Vendors strive to offer channel partners an influx of funding, marketing tools and educational resources to ensure channel loyalty and optimal sales results. However a new study conducted by The 2112 Group reveals that conflict among vendors and their partners is thriving more than ever.
In fact, findings from the “2112 Channel Conflict 2012 Report” revealed that one-third of vendors would cut out their channel partners from sales opportunities if given a chance. Additionally, results indicated that approximately 50% of vendors’ direct sales teams are a source of channel conflict.
The survey, which was based on a survey of more than 200 solution providers, systems integrators, value-added resellers, managed service providers and telephony agents in the U.S. and Canada, was developed to spotlight the current state, sources and consequences of channel conflict.
According to the 2112 Group, situations leading to channel conflict include:
Conflict between vendors and partners over sales opportunities and accounts is a necessary asset to channel sales operations. In fact, conflict may be used to keep vendors honest with partners, and moreover, incent solution providers to perform better. However, conflict that is poorly managed or left untouched may lead to animosity among solution providers and partners, and in turn, decreased confidence in vendors, according to Lawrence M. Walsh, CEO of The 2112 Group and the study’s lead analyst.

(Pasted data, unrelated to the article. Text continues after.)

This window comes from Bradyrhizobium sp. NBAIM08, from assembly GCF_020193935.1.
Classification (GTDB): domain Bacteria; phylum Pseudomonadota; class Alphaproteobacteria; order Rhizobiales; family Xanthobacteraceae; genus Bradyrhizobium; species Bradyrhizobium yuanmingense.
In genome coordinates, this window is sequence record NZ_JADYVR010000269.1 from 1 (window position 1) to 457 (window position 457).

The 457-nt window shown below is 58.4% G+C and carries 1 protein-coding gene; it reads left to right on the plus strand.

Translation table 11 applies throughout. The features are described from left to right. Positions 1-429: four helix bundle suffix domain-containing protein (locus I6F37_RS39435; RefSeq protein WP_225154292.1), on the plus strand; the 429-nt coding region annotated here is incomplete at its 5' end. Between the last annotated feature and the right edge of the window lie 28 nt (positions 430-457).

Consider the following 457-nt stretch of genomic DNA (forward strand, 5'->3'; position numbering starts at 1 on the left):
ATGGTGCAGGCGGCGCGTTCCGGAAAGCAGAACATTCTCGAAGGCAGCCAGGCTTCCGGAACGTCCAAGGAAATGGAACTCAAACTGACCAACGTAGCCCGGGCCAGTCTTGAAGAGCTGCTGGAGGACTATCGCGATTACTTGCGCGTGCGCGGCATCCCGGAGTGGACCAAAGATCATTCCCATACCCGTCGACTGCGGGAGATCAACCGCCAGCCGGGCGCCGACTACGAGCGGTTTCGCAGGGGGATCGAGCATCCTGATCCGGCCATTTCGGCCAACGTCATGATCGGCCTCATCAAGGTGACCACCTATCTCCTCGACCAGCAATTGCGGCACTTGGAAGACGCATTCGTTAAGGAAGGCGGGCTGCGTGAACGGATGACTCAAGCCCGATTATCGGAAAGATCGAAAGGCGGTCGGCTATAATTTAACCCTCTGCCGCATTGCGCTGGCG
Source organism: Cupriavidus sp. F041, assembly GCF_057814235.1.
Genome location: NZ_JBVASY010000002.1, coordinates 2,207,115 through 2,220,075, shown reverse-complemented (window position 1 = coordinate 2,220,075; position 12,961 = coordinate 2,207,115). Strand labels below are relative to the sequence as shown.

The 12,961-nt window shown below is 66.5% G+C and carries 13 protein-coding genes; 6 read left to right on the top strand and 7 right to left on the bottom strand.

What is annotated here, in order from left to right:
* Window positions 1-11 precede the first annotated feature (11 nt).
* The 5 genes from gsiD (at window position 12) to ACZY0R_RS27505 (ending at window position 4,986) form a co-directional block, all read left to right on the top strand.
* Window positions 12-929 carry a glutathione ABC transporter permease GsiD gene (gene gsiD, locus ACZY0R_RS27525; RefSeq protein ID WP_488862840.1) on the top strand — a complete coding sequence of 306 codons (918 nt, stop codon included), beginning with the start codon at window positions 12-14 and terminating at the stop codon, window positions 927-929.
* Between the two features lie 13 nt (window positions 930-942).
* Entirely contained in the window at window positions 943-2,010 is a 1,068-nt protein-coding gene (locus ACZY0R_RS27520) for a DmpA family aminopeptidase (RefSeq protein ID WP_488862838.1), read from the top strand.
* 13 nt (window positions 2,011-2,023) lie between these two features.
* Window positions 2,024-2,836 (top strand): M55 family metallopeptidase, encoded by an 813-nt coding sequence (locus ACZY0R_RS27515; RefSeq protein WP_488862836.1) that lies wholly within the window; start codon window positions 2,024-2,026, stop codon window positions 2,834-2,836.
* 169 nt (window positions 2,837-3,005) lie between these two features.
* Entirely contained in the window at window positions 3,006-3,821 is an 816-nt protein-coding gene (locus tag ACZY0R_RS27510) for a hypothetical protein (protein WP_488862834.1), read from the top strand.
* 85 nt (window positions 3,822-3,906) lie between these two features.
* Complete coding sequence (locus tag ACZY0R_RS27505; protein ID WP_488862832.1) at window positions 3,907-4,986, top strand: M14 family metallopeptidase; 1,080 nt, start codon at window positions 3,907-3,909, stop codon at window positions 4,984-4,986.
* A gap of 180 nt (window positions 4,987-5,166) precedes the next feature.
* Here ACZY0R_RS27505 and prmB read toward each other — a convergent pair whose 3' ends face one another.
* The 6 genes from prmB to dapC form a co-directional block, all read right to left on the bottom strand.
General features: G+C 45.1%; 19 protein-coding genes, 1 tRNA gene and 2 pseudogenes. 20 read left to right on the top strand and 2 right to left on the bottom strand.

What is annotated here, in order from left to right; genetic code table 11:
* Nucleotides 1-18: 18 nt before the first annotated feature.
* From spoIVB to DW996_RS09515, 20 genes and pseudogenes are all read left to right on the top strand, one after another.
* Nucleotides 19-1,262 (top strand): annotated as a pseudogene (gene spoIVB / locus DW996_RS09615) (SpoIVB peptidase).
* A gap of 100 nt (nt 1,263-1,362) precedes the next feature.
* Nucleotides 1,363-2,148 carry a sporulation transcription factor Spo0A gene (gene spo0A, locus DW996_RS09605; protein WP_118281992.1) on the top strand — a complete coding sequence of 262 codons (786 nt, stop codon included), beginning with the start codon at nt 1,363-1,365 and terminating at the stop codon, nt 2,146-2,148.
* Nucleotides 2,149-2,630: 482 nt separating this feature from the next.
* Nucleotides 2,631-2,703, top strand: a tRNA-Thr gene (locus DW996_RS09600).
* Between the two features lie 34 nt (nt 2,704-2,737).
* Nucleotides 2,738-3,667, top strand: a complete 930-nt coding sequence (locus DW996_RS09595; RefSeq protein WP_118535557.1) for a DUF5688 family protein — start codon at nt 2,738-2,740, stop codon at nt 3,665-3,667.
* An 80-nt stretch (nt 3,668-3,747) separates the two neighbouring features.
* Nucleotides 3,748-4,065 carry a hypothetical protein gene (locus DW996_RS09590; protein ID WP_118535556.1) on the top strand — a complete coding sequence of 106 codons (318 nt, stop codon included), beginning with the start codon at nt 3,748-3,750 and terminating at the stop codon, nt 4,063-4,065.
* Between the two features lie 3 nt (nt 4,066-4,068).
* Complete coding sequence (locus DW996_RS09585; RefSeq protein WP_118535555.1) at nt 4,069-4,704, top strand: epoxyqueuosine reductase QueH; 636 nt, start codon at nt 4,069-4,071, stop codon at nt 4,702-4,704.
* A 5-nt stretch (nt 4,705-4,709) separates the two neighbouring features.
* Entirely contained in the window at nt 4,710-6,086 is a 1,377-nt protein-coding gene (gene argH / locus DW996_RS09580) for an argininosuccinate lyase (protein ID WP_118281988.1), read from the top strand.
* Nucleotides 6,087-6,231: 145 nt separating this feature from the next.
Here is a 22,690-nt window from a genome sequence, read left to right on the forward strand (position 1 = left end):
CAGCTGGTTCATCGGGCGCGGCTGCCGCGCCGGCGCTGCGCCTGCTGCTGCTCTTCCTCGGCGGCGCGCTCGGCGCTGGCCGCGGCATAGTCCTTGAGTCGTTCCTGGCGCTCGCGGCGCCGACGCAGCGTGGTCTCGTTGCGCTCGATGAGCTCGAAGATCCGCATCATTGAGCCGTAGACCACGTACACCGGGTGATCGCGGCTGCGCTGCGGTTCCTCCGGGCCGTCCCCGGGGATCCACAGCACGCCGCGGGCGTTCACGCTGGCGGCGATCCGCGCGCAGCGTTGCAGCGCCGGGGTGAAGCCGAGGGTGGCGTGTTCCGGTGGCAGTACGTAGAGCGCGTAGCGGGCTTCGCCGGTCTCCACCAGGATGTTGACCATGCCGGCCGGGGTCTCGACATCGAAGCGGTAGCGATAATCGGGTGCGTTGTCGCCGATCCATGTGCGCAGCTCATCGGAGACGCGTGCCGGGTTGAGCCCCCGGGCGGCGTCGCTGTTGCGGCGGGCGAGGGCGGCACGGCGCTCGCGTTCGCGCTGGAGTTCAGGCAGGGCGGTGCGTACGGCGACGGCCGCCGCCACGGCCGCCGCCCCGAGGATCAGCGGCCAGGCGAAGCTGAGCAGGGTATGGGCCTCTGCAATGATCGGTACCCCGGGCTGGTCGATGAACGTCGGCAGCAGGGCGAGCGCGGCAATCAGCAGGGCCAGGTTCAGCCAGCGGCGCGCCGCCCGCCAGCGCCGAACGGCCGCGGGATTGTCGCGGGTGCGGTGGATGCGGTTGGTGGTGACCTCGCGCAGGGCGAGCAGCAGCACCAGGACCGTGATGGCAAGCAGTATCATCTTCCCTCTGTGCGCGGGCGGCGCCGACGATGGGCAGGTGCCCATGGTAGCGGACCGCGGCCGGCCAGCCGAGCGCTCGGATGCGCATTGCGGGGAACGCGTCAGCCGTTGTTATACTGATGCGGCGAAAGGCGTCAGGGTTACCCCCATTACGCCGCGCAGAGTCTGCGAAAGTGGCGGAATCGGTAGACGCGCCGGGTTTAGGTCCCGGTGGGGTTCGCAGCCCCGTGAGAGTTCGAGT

“Channel conflict is a fact of life; what we wanted to quantify is the sources, causes and consequences of channel conflict between vendors and their solution provider partners,” Walsh told Channel Marketer Report. “Solution provider rate the state of channel conflict as moderate, but that’s a deceptive rating. The reality is vendors aren’t doing a good enough job regulating conflict, and that’s causing their partners to acquiesce to vendor conflict. The result is a dampening effect on channel productivity.”
Deal Registration’s Role In The Conflict Equation
In order to ensure an effective and fair channel, vendors utilize deal registration, which typically operates as an automated application in a partner portal. Solution providers then submit sales opportunities, securing exclusivity and price protection. This allows specific partners to have first rights to specific prospects and customers.
Although 41% of respondents indicated that their vendors would honor and protect their partners’ interests once an opportunity was registered and accepted, 33% of vendors said they rejected deal registrations, only to have their direct sales teams take over.
Regardless of deal registration inefficiencies, channel partners surveyed in the study gave the tactic a 6 out of 10 in overall effectiveness in reducing channel conflict. Yet vendors and suppliers utilize other strategies to protect partner opportunities, including: general rules of engagement; certifications; and tiered benefits based on performance, business planning and co-selling agreements. Of all options, solution providers rated deal registration the highest.
Other topics discussed in the “2112 Channel Conflict 2012 Report” include:
· The current rate of channel conflict;
· Account segmentation and channel separation;
· Go-to-market models: Direct vs. Indirect;
· Channel conflict sources and causes;
· Resolving conflict: Who gets it done;
· Best practice: Establishing rules of engagement; and
· Recommendations to prevent conflict.
“Channel conflict, in and of itself, is not a necessarily a bad thing,” Walsh explained. “But unchecked channel conflict and uneven application of rules of engagement will ultimately hurt the channel’s ability to act as a conduit of sales, customer services and innovation. Vendors need to do a better job of controlling channel conflict, while solution providers need to understand and work with vendors to avoid conflict in the first place.”
Click here to download a complimentary executive summary of the “2112 Channel Conflict 2012 Report,” or to purchase the complete study.